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Frequently Asked Questions

What is All Saints’ Day?

All Saints’ Day (also known as All Hallows’ Day or Hallowmas) is the day after All Hallows’ Eve (Hallowe’en). It is a feast day celebrated on November 1by Roman Catholics and Anglicans.

It is an opportunity for believers to remember all saints and martyrs, known and unknown, throughout Christian history.

What is All Souls’ Day?

It is when the Church commemorates and prays for the holy souls in Purgatory, undergoing purification for their sins before entering heaven. All Souls’ Day is on November 2nd, the day after All Saints’ Day.

In the Philippines, this day is called “Undas,” “Todos los Santos” (literally “All Saints”), and sometimes “Araw ng mga Namayapa” (loosely “Day of the deceased”) is observed as All Souls’ Day. This day – or sometimes the previous or following day — is spent visiting the graves of deceased relatives, in which prayers and flowers are offered, candles are lit and the graves themselves are cleaned, repaired and repainted.

When did the practice start?

Remembering saints and martyrs and dedicating a specific day to them each year has been a Christian tradition since the 4th century, but it wasn’t until 609 AD that Pope Boniface IV decided to remember all martyrs. Originally, May 13 was designated as the Feast of All Holy Martyrs. Later, in 837 AD, Pope Gregory IV extended the festival to remember all the saints, changed its name to Feast of All Saints and changed the date to November 1.

Christians have been praying for their departed brothers and sisters since the earliest days of Christianity. Early liturgies and inscriptions on catacomb walls attest to the ancient practice of offering prayers for the dead, even if the Church needed more time to develop a substantial theology behind the practice. Praying for the dead is actually borrowed from Judaism, as indicated in 2 Maccabees 12:41-42. In the New Testament, St. Paul prays for mercy for his departed friend Onesiphorus (2 Timothy 1:18). Early Christian writers Tertullian and St. Cyprian testify to the regular practice of praying for the souls of the departed. Tertullian justified the practice based on custom and Tradition, and not on explicit scriptural teaching. This demonstrates that Christians believed that their prayers could somehow have a positive effect on the souls of departed believers. Closely connected to the ancient practice of praying for the dead is the belief in an explicit state called purgatory. The New Testament hints at a purification of believers after death. For example, St. Paul speaks of being saved, “but only as through fire” (1 Corinthians 3:15). Over time, many Church Fathers, including St. Augustine, further developed the concept of a purgation of sins through fire after death.

Today, though Catholics celebrate All Souls’ Day on November 2, as do many Anglicans and Lutherans, many Protestant reformers initially rejected All Souls’ Day because of the theology behind the feast (purgatory and prayers/masses for the dead), but the feast is now being celebrated in many Protestant communities. Some Protestants even pray for the dead. While the Eastern Churches lack a clearly defined doctrine of Purgatory, they still regularly pray for the departed.

Is it true that the celebration is pagan in nature?

As Christianity began to flourish in northern Europe and the British Isles, the Christians found well-entrenched pagan harvest/winter festivals. One of the best known was called Samhain. They determined that All Saints’ Day should be celebrated at the same time to directly challenge the sentiments of pagan festivals of the season, including Samhain.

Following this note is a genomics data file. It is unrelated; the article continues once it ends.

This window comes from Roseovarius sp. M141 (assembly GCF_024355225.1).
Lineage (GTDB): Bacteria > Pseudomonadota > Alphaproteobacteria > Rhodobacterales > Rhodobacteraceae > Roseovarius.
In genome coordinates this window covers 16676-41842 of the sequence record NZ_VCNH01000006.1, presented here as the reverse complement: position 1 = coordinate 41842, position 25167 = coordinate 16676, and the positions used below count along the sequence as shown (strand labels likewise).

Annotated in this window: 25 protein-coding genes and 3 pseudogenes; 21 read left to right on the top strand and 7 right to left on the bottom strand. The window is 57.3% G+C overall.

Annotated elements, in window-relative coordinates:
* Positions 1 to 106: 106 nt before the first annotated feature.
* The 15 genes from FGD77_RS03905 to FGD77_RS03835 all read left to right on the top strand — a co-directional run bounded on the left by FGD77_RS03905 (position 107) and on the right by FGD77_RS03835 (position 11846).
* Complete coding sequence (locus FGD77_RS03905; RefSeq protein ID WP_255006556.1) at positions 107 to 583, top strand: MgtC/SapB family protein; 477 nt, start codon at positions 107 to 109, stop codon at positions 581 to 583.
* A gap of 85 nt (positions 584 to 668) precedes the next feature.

These harvest/end-of-the-year holidays generally celebrated the end of the harvest, the beginning of winter, and death. Just as crops live and then die, just as the sun rules for a long time and then ”dies” until it shines for only a short time during the day, so all humans and animals eventually die. One of the common pagan beliefs was that the spirits of those who died during the previous year could not go to their ”final resting place” until they were properly prepared with possessions, wealth, food, and drink (either for themselves or to pay the god who ruled the next world). Until then, their spirits wandered where they had lived and died. A common pagan tradition was to assuage the spirits and send them off on a one-way trip to the nether world by ”treating” them. If a spirit was not ”treated” well, it would ”trick,” or haunt those who had neglected preparing it for leaving this world.

As northern Europe and the British Isles became Christianized, the Church saw that the pagan festivals still lured Christians to compromise their faith. Consequently, the Church in those areas designated October 31 and November 1 as the “Holy Evening” and Holy Day of All Saints. The Church not only sought to give Christians an alternative, spiritually edifying holiday; but also to proclaim the supremacy of the Gospel over pagan superstition. There was no need to “assuage” the spirits or buy their way into the afterlife — eternal life is offered to all who believe in the atonement of Jesus Christ, who shed his blood to reconcile us to God and bring us eternal life. Rather than fearing the ”tricks” of those who have died, Christians reflected on the lives and deaths of those who were faithful and used them as role models for their own walks with the Lord, and thanked God for preserving the saints in the midst of suffering and persecution.

Christians should evaluate Halloween and determine an appropriate response for themselves and their own families. Further, Christians should refrain from any participation that would compromise one’s faith or bring dishonor to the Lord Jesus Christ. A good principle is to look for ways to become a positive, Christ-honoring voice in the midst of secularism and paganism. Each Christian must be persuaded in his own conscience about how he approaches Halloween.